Prior judicial decision regarding the registration of land is res judicata, even if it was wrongly decided; arguments that the prior decision was contrary to custom and violative of treaty either were or should have been presented to the court deciding that case, and it would be totally contrary to the principles of finality underlying the judicial process to relitigate a matter that was already fully litigated.

Statute providing that land should not be registered when a competing application for registration is pending neither renders void a final judgment entered in violation of its terms, nor otherwise permits a collateral attack on that judgment. A.S.C.A. § 37.001.

Purpose of statute providing that land should not be registered when a competing application for registration is pending is to preclude registration until competing claimants have opportunity to be heard; party who was an objector to a proposed registration and whose competing claim was fully heard and decided was therefore not prejudiced by the court's failure to determine his competing application for registration at the same time. A.S.C.A. § 37.0101.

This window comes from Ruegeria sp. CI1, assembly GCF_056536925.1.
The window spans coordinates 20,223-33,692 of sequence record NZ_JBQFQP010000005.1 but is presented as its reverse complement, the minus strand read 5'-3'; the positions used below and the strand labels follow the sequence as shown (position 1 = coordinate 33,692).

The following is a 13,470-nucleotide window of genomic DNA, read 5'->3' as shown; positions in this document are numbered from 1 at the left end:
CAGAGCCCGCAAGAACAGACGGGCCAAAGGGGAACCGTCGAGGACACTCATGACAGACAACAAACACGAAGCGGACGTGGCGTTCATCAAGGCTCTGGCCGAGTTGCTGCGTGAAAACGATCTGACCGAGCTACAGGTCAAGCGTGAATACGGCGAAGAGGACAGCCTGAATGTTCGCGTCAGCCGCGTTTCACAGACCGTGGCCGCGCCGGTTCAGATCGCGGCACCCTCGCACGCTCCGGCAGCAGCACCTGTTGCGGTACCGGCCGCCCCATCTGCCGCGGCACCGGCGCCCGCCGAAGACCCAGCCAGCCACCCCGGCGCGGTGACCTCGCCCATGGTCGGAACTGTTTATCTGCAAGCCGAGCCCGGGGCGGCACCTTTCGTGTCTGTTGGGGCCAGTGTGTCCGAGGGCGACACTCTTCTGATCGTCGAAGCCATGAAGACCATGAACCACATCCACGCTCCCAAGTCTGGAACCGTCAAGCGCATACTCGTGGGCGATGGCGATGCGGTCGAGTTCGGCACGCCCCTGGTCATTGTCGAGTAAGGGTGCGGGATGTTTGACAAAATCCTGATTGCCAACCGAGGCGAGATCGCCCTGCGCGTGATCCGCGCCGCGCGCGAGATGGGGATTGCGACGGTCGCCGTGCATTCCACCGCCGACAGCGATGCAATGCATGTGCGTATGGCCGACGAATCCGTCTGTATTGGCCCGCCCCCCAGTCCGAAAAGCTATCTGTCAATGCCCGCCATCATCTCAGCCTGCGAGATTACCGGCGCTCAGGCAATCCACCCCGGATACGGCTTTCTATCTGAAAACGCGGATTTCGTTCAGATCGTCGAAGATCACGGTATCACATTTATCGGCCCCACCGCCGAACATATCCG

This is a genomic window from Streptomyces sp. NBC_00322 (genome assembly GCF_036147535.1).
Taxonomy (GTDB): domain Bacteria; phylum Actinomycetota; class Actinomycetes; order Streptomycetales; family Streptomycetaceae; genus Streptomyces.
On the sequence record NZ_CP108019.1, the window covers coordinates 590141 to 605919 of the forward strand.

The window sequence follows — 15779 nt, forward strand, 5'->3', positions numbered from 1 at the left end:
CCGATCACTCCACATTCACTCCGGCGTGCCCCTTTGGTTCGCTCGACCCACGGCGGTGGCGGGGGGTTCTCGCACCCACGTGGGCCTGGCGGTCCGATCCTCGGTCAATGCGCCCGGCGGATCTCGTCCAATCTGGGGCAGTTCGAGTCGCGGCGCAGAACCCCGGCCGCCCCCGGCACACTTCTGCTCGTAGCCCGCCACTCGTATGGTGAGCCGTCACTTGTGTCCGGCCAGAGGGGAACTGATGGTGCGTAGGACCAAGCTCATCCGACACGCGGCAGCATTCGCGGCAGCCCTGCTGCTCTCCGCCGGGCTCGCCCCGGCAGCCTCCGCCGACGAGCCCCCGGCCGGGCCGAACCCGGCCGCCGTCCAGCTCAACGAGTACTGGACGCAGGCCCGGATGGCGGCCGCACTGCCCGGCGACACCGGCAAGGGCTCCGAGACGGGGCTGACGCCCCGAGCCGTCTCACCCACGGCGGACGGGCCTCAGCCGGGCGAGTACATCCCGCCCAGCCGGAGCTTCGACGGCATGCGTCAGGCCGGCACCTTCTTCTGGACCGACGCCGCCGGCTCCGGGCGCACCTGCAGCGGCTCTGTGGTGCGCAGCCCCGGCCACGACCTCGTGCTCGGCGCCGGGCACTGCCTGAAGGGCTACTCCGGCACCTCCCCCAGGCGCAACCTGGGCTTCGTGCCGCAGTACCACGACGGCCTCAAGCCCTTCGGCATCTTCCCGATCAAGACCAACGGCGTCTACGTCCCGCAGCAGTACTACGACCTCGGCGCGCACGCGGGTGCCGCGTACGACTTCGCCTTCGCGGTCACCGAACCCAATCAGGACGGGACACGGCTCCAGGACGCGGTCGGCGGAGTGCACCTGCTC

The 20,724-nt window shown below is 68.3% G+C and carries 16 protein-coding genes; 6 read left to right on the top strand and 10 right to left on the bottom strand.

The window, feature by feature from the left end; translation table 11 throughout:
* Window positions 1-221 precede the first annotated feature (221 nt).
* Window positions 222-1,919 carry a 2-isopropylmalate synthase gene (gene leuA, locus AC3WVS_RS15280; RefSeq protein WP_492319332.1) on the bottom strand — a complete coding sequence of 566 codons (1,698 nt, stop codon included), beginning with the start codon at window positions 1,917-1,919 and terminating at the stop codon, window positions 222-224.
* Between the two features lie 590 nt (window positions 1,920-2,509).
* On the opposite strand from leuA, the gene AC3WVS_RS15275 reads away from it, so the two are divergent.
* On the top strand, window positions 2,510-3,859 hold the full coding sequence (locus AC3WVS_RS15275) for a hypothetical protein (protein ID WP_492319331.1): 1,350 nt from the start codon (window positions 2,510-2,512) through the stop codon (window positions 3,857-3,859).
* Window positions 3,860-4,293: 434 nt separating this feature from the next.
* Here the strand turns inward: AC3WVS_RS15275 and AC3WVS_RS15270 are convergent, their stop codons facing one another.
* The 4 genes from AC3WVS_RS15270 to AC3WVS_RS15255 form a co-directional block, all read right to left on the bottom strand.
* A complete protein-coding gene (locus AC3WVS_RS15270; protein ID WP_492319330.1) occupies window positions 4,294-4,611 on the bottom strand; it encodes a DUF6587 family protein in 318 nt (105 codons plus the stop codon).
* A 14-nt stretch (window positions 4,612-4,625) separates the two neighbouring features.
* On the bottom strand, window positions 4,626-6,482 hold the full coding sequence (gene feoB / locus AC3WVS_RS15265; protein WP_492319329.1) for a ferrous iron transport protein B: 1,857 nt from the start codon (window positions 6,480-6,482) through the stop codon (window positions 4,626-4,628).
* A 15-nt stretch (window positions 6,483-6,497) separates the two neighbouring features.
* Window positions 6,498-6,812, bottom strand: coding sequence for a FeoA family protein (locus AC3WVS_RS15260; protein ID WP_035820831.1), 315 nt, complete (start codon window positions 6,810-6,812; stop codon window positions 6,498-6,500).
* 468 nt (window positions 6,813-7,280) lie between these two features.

Before REES, Associate Justice, CANBY,* Acting Associate Justice, THOMPSON,** Acting Associate Justice, and OLO, Asociate Judge. [12ASR2d41]

Counsel: For Appellant, Togiola T.A. Tulafono
For Appellee, Charles v. Ala'ilima

Per Canby, J.:

This case comes to us from the Land & Titles Division, where Tela P. Tagoa'i offered to register 5,62 acres of land as communal property of the Tela family, of which he is the senior matai. Soli Aoelua objected on the ground that Tela's survey included }and belonging to the Aoelua family.

The trial court held that a substantial portion of the 5.62 acres was a part of a tract entitled "Failafua," which was ordered registered to the Aoelua family in Aoelua v. Tela, LT No. 31-80 (1982), affirmed, Tela v. Aoelua, AP No.48-82 (1982). Tela's claim for registration of that portion was accordingly denied, [Aoelua v. Tela, 10 A.S.R.2d 20 (1989).]